Creating a workplace that fosters employee well-being has numerous benefits including a happy workforce, higher retention rates, increased productivity, and greater profitability.

So what does it take to create a worldclass corporate employee wellness program? We can look to Sklar Wilton & Associates (SW&A) for some best practices. Below I share what SW&A are doing, their results and some takeaways and best practices you can use with your company or organization.

I recently had the pleasure of speaking with Sarah Liverance, Partner and Lead Engagement Champion at SW&A about their program.

It was about 3 years ago that the company decided to make a deliberate commitment to whole person development; encompassing mind, body, and spirit. Their goal is to equip employees with tools to be better people.

Each year they set a theme to guide the year, such as mindfulness and this year’s “brain health”.


SW&A has taken a very well-rounded approach to their employee wellness program. Wellness elements are integrated into daily life at the office.

Some of the specific ways they engage employees are through:

  • Workshops
  • Off-site events
  • Sharing relevant and helpful articles
  • Sending a daily email with a movement break
  • Healthy snacking centre
  • Signage around office with positive reminders (changes regularly)


There have been some tangible and noticeable results from taking action 3 years ago at SW&A.

  • Improved results on their annual employee engagement survey
  • Great Place To Work Awards:
    • 2017 – #1 Best Workplace for Companies 50 Employees or Less (Canada)
    • 2017 – Best Workplaces for Celebrating Success
    • 2018 – #11 Best Workplace for Companies 100 Employees or Less (Canada)
    • 2018 – Best Workplaces for Women
  • Employee Recommended Workplace Awards:
    • 2017 – #1 Employee Recommended Workplace for Small Privately Held Companies
    • 2018 – Employee Recommended Workplace for Small Privately Held Companies Finalist

In addition to the awards, there’s anecdotal evidence of success based on comments from staff about how the program has been life-changing, improved patience, improved relationships, and more.

Some comments from staff:

  • “Mindfulness has been life-changing for me. There’s no doubt that I’m a better mom because of it. From the bottom of my heart, thank you for caring so much about me as a whole person.”
  • “I really appreciate the investment in our well-being. It really shows that SW&A cares about the whole person – not just our work selves.”
  • “The topics are very generous for a company to be offering…such applicability to our ‘whole lives’. As a colleague, that makes me feel respected and valued.”

Furthermore, the average tenure of their staff is 11 years! Clearly their emphasis on wellness and creating a sustainable, positive environment has paid off.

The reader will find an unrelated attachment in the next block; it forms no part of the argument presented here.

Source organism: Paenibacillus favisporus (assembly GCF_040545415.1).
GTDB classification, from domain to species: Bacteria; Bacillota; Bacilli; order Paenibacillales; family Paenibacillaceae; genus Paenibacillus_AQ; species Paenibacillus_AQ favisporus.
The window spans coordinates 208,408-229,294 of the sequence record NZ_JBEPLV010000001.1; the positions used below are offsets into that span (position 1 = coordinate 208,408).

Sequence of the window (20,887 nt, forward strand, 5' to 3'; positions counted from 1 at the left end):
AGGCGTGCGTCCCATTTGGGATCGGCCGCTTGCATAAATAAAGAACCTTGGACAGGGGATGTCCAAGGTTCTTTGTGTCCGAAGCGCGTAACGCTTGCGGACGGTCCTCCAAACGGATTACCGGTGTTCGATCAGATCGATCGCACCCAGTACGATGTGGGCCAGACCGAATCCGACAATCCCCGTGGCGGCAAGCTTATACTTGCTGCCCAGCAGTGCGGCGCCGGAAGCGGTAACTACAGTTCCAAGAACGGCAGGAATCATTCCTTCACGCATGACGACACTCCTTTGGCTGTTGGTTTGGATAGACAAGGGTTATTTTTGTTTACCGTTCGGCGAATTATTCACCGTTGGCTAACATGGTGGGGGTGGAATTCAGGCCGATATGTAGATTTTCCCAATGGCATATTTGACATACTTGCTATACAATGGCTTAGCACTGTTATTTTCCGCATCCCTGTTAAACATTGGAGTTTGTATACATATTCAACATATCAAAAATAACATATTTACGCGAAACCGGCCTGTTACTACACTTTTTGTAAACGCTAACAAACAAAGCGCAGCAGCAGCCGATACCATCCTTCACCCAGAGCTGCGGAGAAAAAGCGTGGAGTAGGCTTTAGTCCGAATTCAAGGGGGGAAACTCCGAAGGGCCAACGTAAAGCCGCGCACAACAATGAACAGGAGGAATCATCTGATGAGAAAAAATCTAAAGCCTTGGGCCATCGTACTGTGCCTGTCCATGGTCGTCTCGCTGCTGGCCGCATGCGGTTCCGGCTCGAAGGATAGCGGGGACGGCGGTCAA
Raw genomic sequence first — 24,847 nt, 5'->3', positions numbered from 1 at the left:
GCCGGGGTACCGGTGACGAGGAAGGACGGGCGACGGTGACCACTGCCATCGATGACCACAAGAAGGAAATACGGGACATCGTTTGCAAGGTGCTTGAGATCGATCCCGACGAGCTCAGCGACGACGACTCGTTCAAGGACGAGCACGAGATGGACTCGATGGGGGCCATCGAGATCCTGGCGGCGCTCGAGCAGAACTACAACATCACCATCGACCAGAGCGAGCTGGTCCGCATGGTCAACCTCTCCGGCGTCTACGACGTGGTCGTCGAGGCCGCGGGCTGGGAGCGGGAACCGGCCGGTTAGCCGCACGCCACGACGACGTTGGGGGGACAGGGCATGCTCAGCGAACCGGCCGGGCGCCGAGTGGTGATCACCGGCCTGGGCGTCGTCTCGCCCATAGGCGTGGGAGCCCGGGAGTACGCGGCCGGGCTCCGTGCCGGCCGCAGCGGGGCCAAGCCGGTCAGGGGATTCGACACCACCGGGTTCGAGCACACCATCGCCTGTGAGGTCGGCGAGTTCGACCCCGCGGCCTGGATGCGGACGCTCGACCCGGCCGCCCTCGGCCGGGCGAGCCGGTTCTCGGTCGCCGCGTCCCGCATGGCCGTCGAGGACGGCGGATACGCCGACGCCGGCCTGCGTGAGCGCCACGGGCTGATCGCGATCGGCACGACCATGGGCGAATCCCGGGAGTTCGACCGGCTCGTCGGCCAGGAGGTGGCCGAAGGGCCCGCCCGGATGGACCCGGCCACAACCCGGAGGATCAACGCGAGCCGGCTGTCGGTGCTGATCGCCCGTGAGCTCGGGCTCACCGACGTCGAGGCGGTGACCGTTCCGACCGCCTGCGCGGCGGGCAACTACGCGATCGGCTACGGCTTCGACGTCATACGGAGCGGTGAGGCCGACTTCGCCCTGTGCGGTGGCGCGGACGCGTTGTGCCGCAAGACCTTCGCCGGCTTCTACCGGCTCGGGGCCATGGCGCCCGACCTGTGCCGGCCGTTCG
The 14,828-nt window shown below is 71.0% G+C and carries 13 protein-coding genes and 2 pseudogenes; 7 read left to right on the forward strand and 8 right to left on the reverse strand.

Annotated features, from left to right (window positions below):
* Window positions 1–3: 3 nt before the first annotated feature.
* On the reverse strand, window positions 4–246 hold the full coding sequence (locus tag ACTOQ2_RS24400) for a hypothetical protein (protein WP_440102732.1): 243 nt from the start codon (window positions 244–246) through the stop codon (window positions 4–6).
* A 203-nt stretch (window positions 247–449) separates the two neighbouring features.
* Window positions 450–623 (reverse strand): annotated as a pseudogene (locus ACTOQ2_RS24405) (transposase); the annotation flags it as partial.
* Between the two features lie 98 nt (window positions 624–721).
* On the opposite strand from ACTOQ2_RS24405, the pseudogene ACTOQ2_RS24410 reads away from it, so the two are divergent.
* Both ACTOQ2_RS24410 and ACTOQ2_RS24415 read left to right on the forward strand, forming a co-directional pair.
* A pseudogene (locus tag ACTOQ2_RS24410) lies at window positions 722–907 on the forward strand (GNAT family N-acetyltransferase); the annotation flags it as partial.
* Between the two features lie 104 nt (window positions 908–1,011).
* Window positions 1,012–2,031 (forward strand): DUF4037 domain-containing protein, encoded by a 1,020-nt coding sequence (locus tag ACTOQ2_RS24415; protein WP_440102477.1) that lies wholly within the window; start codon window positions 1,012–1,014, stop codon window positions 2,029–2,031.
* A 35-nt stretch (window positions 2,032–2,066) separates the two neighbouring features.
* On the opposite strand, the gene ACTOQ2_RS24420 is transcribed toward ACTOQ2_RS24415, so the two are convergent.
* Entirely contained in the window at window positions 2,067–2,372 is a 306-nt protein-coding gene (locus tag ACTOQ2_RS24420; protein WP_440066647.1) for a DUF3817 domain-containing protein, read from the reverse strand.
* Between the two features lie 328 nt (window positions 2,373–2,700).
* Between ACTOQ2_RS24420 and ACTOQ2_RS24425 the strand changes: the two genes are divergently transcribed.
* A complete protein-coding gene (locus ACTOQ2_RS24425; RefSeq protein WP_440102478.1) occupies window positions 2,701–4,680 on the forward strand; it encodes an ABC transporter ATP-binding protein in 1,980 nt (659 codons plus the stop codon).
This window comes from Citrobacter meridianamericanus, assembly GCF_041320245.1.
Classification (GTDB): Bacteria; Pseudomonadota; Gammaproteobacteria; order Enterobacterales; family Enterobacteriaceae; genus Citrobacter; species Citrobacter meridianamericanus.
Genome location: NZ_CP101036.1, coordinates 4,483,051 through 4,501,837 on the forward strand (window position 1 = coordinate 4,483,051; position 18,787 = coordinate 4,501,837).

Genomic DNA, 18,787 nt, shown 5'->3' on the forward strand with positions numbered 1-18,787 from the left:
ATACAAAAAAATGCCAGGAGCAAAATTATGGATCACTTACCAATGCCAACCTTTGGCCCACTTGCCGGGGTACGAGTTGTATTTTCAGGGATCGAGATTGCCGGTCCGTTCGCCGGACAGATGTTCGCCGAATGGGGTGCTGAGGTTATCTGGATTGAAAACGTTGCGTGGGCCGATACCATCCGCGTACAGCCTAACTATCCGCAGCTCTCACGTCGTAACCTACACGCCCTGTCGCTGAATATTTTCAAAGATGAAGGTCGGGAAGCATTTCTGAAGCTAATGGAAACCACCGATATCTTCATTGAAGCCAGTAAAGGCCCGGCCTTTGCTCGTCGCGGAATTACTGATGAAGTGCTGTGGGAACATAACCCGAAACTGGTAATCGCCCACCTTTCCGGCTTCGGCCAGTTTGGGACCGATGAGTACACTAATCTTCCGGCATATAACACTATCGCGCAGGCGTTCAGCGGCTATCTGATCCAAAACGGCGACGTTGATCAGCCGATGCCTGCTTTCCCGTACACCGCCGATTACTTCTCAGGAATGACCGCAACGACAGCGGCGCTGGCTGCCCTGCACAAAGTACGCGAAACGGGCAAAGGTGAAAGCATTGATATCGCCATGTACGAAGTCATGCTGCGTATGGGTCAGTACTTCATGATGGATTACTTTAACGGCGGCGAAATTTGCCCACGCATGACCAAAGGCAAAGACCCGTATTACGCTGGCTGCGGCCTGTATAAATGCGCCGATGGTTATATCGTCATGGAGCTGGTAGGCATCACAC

1) Senior Management Buy-In

  • All 5 SW&A Partners are committed to the program and indicate this commitment by having one of the Partners as their Lead Engagement Champion

>> Senior Management and all managers/leaders need to be truly committed to employee wellness and back that up with action, not just words.

2) Variety of Initiatives

  • SW&A didn’t just create one “wellness retreat” and check off the wellness box; they’ve created ongoing initiatives throughout the days, weeks, and year to keep investing in employee health.

>> It’s not about a “one-and-done” workshop or retreat; that won’t garner great results. True change comes from consistent, sustainable actions that benefit the employees and help them improve their well-being.

3) Investing Resources into the Program

  • If we look at some of the elements of the SW&A wellness program, like sending articles, creating a daily movement email, and office signage (not to mention planning workshops and retreats), it’s clear that there are staff who do the behind the scenes work to make those happen. What this shows is that SW&A is investing in those employees to do the work needed to keep the program going.

>> Employee wellness programs don’t run themselves (unfortunately). It will take some financial investment for third-party services or internal people resources to create and sustain an excellent wellness program.

4) Create a Customized Approach for Your Employees

  • SW&A created a custom program that met the needs of their staff. They chose activities and elements that worked for their employee demographics, interests, and challenges.

>> Wellness programs aren’t one-size-fits-all. The type of content and delivery methods need to match your employees. What works for one company might not be the best for yours. Take stock of what stage of life your employees are in, what are they interested in, how do they learn best and design your program to suit them.

If you’d like to chat about what a custom Wellness Program could look like at your company or organization, reach out to me at [email protected].

If your company already has a great wellness program and wants to share more best practices, I’d love to hear from you.

Originally published at